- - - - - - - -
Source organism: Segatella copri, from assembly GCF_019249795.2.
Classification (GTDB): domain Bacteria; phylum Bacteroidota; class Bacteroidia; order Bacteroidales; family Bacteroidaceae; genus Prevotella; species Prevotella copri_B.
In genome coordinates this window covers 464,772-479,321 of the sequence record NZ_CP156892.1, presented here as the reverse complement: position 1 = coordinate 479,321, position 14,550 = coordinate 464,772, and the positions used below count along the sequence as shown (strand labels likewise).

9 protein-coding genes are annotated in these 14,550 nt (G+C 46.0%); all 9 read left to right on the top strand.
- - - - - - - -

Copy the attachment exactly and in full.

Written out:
Source organism: Segatella copri, from assembly GCF_019249795.2.
Classification (GTDB): domain Bacteria; phylum Bacteroidota; class Bacteroidia; order Bacteroidales; family Bacteroidaceae; genus Prevotella; species Prevotella copri_B.
In genome coordinates this window covers 464,772-479,321 of the sequence record NZ_CP156892.1, presented here as the reverse complement: position 1 = coordinate 479,321, position 14,550 = coordinate 464,772, and the positions used below count along the sequence as shown (strand labels likewise).

9 protein-coding genes are annotated in these 14,550 nt (G+C 46.0%); all 9 read left to right on the top strand.